By May 26, 2015 Read More →

Bluefield residents recall math genius John Nash

Bluefield Daily Mail file photo from The Associated Press From left are Louis Nirenberg and Bluefield, W.Va., native John Forbes Nash Jr. Nash received the Abel Prize, a major international prize in mathematics, May 19, 2015 for inventing new methods of analyzing complex geometric structures.

Bluefield Daily Mail file photo from The Associated Press
From left are Louis Nirenberg and Bluefield, W.Va., native John Forbes Nash Jr. Nash received the Abel Prize, a major international prize in mathematics, May 19, 2015 for inventing new methods of analyzing complex geometric structures.

BLUEFIELD, W.Va.  — An American genius, Dr. John Forbes Nash Jr., and his wife of 58 years, Alicia Larde Nash, were pronounced dead at the scene of a two vehicle wreck on Saturday afternoon on the New Jersey Turnpike.

Last Tuesday, Nash had received the prestigious Abel Award in mathematics at a ceremony in Oslo, Norway. He and Alicia were traveling south on the New Jersey Turnpike when the taxi they were riding in collided with a Chrysler Concorde near the 72.4 mile marker near Monroe Township, N.J., according to First Sgt. Gregory Williams of the New Jersey State Police.

 According to Williams, both Dr. Nash and his wife were ejected from the taxi and were “pronounced dead at the scene,” he said. The taxi driver was airlifted to a local hospital to be treated for non-life threatening injuries. A passenger in the Concorde was transported to Princeton University Hospital.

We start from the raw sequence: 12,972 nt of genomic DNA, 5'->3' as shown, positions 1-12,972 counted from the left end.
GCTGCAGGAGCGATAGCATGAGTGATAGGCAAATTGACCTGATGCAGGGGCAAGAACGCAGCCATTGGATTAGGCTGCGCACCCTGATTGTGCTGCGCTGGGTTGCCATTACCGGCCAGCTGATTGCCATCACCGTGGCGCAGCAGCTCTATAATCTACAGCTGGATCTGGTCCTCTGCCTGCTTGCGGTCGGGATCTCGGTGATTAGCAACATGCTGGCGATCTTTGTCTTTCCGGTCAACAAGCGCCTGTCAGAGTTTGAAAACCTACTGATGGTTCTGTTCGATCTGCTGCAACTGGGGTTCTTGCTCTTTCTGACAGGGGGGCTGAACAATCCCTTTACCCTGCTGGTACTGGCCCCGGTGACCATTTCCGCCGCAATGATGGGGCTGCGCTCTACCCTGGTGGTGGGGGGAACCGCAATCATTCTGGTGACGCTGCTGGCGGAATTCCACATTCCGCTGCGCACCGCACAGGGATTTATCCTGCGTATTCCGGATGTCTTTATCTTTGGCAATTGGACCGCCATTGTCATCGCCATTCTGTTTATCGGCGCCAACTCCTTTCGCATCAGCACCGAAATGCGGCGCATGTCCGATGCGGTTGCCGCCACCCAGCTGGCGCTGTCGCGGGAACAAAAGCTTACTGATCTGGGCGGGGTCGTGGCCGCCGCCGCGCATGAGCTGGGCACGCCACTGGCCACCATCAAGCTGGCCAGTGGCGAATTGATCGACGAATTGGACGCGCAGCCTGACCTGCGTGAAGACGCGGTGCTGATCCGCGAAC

“The wreck is still under investigation,” Williams said.

“John was really something,” Joseph M. “Joe” Sanders Jr., said Sunday afternoon soon after learning of his nearly lifelong friend’s death. “We were living on Lebanon Street when John and his family moved to Whitethorn Street. I was a year older than John, but we were good friends.”

Sanders went to a prep school while Nash stayed and received his diploma from Bluefield’s Beaver High School, but in later years, Nash continued communicating with Sanders by sending him hand-written letters, publications and post cards.

“The last time I heard from John was when he was traveling in Greece,” Sanders said. “He sent me a post card from there. Several years earlier, he wrote me a letter when he was at some sort of a conference in Israel. I never knew when I might get something from him…

 

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